“And God said to Moses, “I AM WHO I AM”; and He said, “This is what you shall say to the sons of Israel: ‘I AM has sent me to you.’” ” – Exodus 3:14 (NASB)
Our verse today is from a conversation God had with Moses. Moses, divinely protected from death when he was born had an amazing upbringing being trained up in the house of Pharaoh’s daughter in Egypt. The best education and training possible in the day. But he had fled from Egypt after defending one of his own people and killing an Egyptian oppressor. After 40 years in the wilderness Moses thinks he is safe but God comes and tells him to return to Egypt. You are to confront Pharaoh and lead the people out of Egypt and slavery. Moses is reluctant for several reasons and asks who he should tell his people has sent him. God reveals His name to Moses. A name that declares that He is eternally present. He has always been, He is now and He will always be. This is also a promise of God’s eternal presence with His people. He is present to help us, comfort us, guide us, and so much more. His presence never leaves us, and He will always be with us. That is the greatest comfort we can ever find, and we learn it from the very name of God: I AM.
“Moses said to the people, “Do not be afraid; for God has come in order to test you, and in order that the fear of Him may remain with you, so that you may not sin.”” – Exodus 20:20 (NASB)
Like the promise of ‘hope’ that does not disappoint, we are more used to a ‘hope’ that lets us down. Our hope more of a wish than a sure hope in God’s promises. There is a fear that we know and think of it as a terrible and unwanted emotion. The people of Israel, at the base of Mount Sinai are receiving the Law of God, specifically the Ten Commandments. Having seen the thunder and lightning and the sounds of the trumpet and fire from the mountain top, they are deathly afraid of God and fear He is going to kill them. Moses instructs them to not respond to the phenomena with fear, they were also told to have proper fear, it’s healthy, it’s being in awe and reverence of God. Such fear deterrers sin. God’s intention is that his power and holiness stimulate fear in us, not to drive us from Him, but to drive us to Him. Fearing God means, first, fearing to abandon him as our great security and satisfaction. Romans 11:20 instructs us to stand strong through faith so that we will avoid pride and fear falling to unbelief instead.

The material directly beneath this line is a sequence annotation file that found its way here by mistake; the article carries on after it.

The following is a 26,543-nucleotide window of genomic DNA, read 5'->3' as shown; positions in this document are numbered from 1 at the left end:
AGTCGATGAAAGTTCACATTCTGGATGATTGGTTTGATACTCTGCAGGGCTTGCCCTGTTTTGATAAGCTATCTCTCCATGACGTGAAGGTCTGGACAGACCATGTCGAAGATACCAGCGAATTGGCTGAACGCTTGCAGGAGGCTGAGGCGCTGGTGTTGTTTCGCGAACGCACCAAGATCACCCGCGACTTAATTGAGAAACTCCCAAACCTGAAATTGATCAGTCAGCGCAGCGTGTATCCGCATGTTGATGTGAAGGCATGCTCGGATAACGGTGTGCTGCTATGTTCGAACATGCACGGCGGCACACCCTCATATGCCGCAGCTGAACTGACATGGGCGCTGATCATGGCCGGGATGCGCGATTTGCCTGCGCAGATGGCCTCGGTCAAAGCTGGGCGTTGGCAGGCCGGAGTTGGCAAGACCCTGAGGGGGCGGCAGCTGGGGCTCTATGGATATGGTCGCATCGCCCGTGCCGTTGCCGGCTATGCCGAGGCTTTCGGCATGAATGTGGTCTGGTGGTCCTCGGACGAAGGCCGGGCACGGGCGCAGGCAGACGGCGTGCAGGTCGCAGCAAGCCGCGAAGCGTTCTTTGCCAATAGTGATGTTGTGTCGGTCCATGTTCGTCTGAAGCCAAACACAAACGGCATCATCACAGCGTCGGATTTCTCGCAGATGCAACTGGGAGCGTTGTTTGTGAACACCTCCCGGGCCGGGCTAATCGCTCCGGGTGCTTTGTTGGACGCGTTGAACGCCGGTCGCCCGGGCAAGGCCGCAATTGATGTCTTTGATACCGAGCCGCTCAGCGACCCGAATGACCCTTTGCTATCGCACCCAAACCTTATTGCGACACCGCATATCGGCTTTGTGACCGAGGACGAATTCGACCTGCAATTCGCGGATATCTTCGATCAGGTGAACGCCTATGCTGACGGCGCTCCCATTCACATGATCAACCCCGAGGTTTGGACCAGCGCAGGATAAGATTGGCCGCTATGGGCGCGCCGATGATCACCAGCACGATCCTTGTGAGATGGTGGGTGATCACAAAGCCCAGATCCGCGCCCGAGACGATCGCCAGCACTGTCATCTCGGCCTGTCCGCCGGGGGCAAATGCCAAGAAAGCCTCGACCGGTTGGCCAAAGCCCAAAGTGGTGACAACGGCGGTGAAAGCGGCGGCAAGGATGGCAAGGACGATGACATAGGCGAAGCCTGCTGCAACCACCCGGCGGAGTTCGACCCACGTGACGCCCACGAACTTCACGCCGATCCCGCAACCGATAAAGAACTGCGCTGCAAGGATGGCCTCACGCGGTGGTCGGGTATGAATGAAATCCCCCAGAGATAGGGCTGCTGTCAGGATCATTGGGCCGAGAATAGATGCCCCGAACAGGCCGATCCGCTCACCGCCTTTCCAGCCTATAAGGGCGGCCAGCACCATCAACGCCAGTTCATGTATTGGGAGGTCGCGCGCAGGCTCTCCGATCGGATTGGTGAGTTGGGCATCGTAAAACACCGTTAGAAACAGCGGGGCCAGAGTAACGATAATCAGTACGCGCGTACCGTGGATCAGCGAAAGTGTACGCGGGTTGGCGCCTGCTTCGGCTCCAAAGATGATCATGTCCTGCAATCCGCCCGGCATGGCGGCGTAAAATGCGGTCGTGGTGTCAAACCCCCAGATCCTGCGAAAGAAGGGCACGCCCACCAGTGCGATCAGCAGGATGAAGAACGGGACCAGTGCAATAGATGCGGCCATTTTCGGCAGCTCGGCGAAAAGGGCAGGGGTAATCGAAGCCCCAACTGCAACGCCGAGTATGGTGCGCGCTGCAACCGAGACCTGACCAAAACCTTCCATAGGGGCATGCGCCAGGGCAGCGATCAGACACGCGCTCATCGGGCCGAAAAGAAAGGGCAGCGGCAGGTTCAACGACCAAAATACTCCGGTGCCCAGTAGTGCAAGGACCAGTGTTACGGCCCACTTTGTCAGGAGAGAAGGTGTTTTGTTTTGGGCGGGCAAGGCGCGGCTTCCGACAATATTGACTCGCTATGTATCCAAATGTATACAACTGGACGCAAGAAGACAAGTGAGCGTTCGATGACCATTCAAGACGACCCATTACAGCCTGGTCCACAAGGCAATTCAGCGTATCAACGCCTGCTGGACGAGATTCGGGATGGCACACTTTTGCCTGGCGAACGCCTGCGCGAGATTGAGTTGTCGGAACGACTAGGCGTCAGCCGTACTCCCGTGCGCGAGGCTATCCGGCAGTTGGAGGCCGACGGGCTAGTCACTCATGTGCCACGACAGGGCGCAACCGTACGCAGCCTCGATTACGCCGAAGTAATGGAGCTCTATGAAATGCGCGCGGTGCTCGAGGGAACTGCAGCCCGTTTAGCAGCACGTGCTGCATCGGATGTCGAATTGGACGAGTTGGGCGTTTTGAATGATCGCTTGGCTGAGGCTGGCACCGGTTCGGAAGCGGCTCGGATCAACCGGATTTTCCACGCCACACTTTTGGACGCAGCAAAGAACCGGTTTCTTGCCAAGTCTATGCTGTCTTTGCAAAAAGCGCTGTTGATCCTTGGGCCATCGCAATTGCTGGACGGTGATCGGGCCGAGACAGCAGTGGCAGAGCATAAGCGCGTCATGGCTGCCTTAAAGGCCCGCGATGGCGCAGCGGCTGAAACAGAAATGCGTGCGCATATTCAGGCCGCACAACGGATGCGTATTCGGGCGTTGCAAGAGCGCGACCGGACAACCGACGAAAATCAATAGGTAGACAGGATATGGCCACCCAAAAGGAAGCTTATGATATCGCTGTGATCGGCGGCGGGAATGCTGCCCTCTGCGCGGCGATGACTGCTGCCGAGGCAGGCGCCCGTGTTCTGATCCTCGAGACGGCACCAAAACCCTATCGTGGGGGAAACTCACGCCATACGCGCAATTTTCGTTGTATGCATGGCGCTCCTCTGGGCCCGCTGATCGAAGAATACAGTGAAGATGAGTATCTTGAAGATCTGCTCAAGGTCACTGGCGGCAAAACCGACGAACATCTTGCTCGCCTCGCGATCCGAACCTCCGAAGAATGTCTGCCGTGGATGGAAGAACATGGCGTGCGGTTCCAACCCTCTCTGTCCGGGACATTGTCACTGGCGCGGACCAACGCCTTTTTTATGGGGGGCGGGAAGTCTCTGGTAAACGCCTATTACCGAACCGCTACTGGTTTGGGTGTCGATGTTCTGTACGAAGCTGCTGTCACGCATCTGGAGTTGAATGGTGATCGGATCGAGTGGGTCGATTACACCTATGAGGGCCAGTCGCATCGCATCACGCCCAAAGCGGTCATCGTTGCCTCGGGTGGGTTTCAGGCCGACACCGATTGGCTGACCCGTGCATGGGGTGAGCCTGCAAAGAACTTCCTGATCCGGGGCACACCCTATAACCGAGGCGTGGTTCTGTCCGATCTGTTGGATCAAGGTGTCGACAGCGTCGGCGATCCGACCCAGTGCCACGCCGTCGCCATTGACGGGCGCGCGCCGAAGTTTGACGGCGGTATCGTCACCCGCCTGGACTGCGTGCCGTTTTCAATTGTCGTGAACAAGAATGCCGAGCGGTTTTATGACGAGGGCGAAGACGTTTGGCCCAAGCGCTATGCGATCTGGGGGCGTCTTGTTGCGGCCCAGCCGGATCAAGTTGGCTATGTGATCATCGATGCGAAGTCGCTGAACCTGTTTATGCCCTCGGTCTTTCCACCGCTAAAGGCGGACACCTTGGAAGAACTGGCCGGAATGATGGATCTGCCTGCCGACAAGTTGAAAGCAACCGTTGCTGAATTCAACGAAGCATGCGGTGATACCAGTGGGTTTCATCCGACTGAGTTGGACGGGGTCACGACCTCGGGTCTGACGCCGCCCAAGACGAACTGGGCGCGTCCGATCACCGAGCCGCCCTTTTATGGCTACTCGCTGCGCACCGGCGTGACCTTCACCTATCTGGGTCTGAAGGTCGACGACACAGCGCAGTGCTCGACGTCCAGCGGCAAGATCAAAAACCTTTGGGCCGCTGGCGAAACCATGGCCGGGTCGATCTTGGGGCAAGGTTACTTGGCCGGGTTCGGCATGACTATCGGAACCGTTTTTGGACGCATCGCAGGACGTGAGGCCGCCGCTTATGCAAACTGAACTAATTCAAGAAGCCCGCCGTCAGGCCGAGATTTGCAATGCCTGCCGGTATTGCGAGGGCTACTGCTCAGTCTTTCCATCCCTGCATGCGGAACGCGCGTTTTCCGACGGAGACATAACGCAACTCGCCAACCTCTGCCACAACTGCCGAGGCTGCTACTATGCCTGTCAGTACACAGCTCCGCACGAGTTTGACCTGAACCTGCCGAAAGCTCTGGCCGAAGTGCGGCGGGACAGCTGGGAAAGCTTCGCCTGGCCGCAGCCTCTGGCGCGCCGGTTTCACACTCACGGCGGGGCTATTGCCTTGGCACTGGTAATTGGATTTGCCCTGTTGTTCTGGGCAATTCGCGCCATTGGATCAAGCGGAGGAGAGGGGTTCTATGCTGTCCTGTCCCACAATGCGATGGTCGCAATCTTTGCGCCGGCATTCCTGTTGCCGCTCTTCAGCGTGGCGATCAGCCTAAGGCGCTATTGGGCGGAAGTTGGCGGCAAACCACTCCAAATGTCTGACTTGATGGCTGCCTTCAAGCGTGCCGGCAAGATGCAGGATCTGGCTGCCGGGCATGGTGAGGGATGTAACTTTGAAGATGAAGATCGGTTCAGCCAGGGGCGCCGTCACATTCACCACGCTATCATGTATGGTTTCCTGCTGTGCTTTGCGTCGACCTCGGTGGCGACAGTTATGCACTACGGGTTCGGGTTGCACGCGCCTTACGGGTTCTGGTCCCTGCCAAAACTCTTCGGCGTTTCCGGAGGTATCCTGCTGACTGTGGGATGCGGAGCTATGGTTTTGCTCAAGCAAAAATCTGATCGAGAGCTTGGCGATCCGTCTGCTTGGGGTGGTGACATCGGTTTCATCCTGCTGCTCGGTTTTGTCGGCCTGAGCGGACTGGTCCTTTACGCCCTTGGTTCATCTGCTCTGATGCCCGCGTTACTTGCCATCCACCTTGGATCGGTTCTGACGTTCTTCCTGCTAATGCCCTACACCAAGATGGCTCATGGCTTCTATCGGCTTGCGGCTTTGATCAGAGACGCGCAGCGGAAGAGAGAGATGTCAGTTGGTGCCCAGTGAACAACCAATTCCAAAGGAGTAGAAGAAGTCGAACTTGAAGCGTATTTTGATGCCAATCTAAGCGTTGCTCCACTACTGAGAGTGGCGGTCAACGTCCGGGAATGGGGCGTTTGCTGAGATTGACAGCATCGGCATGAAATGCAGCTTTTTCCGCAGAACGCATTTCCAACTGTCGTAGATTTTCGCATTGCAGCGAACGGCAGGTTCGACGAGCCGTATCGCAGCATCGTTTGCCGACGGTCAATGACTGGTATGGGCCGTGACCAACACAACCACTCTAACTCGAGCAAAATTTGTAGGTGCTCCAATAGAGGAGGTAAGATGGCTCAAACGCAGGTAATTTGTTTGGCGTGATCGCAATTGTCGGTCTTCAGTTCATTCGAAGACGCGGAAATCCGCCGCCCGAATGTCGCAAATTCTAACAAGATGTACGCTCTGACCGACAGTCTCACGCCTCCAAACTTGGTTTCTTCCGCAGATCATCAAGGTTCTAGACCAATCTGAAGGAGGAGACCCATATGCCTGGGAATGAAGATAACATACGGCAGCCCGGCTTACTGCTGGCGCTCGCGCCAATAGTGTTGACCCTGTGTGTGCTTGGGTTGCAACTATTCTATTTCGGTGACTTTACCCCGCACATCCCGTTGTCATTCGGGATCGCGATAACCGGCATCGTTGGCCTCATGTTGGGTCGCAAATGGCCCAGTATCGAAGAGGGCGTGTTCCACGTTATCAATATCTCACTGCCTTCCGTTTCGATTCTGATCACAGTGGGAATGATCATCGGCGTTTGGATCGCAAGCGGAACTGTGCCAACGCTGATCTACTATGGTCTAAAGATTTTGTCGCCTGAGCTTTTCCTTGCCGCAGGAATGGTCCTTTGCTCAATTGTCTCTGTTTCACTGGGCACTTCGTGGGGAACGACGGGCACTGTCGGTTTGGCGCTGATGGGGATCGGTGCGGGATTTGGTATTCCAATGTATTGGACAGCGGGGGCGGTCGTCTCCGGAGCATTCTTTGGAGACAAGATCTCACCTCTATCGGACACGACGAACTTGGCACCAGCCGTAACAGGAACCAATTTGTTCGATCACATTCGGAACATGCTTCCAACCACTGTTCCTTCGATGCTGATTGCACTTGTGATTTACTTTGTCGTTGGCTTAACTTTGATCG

“And He said, “My presence shall go with you, and I will give you rest.’” Exodus 33:14 (NIV)
Does it make a difference for us to know that God is with us through difficult hours? I believe it certainly does, just as it did in the time of Moses when God gave him this promise. God had just reviewed His instructions to Moses, telling him to lead the people of Israel from Sinai to the Promised Land. Typical of Moses, he was again in a self-made quandary. Even though God had led the new nation of Israel out of Egypt with marvelous manifestations of His loving care and provision, and even though God had relented and provided whatever Moses and the people complained for, Moses was frequently disturbed by challenges God put in their path. In spite of God’s promise “I will send an angel before you, and I will drive out the Canaanites…” Moses asked who was going with him. The Lord assured him that He Himself would go with him. Then He added that He would give them rest by bringing them to the land after their wanderings. We, too, can have confidence when we remember that God is with us. It’s a rest we can experience when we trust Him.